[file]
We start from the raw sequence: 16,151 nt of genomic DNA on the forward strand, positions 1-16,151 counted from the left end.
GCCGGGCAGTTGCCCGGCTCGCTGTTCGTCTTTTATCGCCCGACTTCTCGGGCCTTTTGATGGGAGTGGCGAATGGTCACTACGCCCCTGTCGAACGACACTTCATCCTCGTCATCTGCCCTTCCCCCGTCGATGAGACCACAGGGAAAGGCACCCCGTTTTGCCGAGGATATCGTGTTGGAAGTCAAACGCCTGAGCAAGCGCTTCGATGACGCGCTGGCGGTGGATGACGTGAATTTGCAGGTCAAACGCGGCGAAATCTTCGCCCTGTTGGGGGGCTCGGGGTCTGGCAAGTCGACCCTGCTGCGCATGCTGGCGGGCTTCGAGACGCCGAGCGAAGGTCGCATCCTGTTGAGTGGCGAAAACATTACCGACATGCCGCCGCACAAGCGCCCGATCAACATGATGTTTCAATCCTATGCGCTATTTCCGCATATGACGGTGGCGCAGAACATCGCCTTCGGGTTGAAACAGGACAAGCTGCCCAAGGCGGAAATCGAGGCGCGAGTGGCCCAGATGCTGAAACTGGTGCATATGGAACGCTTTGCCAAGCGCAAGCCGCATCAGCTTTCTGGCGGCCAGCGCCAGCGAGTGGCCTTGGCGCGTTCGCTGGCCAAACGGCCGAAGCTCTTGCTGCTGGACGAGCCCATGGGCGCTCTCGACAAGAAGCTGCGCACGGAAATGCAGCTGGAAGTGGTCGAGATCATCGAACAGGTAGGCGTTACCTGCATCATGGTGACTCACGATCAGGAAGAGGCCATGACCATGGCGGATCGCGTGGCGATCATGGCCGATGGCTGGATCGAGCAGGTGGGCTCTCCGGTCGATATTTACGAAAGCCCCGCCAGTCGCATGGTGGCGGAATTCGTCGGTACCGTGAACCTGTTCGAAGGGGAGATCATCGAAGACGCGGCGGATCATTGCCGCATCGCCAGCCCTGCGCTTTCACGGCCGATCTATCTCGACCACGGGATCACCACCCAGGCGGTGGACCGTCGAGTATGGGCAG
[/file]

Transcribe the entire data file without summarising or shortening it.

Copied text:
We start from the raw sequence: 16,151 nt of genomic DNA on the forward strand, positions 1-16,151 counted from the left end.
GCCGGGCAGTTGCCCGGCTCGCTGTTCGTCTTTTATCGCCCGACTTCTCGGGCCTTTTGATGGGAGTGGCGAATGGTCACTACGCCCCTGTCGAACGACACTTCATCCTCGTCATCTGCCCTTCCCCCGTCGATGAGACCACAGGGAAAGGCACCCCGTTTTGCCGAGGATATCGTGTTGGAAGTCAAACGCCTGAGCAAGCGCTTCGATGACGCGCTGGCGGTGGATGACGTGAATTTGCAGGTCAAACGCGGCGAAATCTTCGCCCTGTTGGGGGGCTCGGGGTCTGGCAAGTCGACCCTGCTGCGCATGCTGGCGGGCTTCGAGACGCCGAGCGAAGGTCGCATCCTGTTGAGTGGCGAAAACATTACCGACATGCCGCCGCACAAGCGCCCGATCAACATGATGTTTCAATCCTATGCGCTATTTCCGCATATGACGGTGGCGCAGAACATCGCCTTCGGGTTGAAACAGGACAAGCTGCCCAAGGCGGAAATCGAGGCGCGAGTGGCCCAGATGCTGAAACTGGTGCATATGGAACGCTTTGCCAAGCGCAAGCCGCATCAGCTTTCTGGCGGCCAGCGCCAGCGAGTGGCCTTGGCGCGTTCGCTGGCCAAACGGCCGAAGCTCTTGCTGCTGGACGAGCCCATGGGCGCTCTCGACAAGAAGCTGCGCACGGAAATGCAGCTGGAAGTGGTCGAGATCATCGAACAGGTAGGCGTTACCTGCATCATGGTGACTCACGATCAGGAAGAGGCCATGACCATGGCGGATCGCGTGGCGATCATGGCCGATGGCTGGATCGAGCAGGTGGGCTCTCCGGTCGATATTTACGAAAGCCCCGCCAGTCGCATGGTGGCGGAATTCGTCGGTACCGTGAACCTGTTCGAAGGGGAGATCATCGAAGACGCGGCGGATCATTGCCGCATCGCCAGCCCTGCGCTTTCACGGCCGATCTATCTCGACCACGGGATCACCACCCAGGCGGTGGACCGTCGAGTATGGGCAG